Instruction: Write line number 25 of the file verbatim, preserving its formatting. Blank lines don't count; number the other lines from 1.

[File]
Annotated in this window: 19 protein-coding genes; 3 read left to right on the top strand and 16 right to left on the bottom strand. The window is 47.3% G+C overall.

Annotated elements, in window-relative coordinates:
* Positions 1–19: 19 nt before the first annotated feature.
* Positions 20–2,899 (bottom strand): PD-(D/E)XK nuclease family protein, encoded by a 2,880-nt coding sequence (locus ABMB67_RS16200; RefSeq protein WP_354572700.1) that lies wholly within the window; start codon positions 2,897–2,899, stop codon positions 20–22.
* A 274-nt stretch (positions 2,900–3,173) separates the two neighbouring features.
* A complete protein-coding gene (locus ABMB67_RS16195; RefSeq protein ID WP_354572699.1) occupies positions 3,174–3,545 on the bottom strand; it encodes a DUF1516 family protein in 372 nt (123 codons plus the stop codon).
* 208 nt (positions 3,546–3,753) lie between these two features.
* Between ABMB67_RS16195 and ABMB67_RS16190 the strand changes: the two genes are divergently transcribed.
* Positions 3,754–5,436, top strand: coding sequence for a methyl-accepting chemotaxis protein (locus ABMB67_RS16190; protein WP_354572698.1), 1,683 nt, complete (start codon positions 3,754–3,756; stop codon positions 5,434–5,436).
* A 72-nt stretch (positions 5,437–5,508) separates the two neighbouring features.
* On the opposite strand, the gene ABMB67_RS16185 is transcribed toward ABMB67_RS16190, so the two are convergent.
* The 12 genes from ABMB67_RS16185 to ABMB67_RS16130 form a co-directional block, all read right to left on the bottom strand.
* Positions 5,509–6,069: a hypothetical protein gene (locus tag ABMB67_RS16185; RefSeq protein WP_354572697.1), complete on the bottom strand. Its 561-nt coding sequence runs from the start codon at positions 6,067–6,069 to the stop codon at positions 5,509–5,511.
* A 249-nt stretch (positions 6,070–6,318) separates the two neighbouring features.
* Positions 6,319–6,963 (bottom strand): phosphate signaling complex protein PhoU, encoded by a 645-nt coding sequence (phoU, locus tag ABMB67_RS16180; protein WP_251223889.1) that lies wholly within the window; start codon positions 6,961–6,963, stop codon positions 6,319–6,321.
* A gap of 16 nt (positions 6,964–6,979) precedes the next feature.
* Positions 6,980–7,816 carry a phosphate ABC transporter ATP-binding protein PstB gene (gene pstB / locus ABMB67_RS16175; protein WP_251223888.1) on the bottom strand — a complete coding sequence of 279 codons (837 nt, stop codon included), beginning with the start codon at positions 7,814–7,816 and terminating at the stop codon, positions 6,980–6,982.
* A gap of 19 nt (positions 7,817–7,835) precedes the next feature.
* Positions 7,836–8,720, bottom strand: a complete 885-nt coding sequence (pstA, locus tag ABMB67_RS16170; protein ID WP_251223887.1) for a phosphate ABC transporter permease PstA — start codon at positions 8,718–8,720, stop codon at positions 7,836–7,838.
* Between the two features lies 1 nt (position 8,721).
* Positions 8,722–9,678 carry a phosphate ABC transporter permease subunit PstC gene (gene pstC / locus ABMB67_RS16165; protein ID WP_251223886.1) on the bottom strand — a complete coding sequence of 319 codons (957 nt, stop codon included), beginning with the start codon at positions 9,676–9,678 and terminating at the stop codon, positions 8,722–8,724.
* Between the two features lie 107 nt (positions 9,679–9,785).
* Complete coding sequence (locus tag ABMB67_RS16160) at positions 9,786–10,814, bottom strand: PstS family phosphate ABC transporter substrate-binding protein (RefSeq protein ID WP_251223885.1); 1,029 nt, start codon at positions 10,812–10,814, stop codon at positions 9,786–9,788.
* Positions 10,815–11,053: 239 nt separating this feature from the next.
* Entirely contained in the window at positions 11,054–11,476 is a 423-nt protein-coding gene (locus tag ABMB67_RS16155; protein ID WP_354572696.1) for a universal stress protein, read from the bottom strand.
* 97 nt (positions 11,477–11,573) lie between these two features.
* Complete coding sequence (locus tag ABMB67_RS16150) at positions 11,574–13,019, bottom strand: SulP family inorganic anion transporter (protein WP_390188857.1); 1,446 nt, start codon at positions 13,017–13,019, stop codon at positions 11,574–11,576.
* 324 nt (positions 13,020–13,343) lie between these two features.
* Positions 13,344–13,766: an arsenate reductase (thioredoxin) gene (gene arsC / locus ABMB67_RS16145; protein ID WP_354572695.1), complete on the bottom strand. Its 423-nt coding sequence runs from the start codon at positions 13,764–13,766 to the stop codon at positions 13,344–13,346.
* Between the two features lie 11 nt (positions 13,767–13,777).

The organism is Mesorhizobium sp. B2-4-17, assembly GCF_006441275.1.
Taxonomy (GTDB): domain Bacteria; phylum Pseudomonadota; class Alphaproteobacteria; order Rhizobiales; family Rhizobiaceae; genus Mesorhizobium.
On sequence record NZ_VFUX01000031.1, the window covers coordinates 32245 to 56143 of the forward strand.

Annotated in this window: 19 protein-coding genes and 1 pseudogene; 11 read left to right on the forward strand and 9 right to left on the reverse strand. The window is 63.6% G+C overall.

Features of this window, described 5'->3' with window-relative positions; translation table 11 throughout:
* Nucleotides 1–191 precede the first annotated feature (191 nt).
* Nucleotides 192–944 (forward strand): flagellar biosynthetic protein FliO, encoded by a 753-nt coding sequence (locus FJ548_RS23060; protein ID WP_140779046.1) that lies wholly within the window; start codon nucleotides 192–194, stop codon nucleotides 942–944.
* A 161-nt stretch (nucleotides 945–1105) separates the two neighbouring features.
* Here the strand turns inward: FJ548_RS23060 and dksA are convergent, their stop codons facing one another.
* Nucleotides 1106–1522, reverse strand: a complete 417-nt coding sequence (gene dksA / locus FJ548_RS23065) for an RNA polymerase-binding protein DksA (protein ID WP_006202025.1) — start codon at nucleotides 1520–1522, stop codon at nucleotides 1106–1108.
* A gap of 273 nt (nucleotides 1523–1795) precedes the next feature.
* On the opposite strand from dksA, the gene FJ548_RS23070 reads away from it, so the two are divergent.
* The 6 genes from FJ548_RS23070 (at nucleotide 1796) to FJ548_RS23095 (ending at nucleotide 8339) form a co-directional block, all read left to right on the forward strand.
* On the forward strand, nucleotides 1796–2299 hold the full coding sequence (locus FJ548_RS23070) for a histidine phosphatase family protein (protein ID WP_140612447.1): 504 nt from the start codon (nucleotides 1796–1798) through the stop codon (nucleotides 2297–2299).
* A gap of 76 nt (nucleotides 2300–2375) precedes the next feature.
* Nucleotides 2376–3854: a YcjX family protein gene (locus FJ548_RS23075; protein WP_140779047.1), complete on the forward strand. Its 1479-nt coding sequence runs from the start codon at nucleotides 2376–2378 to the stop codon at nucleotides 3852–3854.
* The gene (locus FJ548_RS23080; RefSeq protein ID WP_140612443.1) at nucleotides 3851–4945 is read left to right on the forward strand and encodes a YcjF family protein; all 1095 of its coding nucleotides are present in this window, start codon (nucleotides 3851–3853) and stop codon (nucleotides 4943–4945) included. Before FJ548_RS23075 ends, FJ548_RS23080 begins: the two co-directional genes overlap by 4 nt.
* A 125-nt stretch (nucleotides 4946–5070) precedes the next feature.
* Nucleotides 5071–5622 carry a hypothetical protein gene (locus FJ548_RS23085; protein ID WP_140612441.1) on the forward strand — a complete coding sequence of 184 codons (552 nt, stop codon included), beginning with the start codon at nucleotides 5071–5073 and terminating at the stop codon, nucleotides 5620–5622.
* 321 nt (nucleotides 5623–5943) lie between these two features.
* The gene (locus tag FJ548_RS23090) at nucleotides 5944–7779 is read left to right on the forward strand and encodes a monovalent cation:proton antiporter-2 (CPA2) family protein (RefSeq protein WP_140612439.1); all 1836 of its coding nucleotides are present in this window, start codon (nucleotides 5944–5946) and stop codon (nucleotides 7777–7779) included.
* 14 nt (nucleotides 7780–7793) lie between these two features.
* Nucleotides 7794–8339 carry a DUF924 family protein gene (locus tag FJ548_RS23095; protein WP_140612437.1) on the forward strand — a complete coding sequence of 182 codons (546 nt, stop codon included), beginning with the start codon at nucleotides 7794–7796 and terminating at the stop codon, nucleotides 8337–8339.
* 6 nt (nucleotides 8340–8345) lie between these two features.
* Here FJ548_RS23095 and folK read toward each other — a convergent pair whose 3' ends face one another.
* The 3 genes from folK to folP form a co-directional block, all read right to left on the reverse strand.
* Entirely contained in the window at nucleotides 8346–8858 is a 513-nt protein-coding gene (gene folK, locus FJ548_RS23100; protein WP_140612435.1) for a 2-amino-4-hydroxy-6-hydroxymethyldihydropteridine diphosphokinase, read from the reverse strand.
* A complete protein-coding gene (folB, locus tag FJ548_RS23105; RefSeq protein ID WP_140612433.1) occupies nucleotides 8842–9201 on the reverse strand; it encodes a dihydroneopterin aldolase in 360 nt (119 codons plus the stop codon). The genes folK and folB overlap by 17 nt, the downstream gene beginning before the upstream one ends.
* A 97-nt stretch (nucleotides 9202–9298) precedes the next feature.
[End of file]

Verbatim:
* Entirely contained in the window at positions 11,054–11,476 is a 423-nt protein-coding gene (locus tag ABMB67_RS16155; protein ID WP_354572696.1) for a universal stress protein, read from the bottom strand.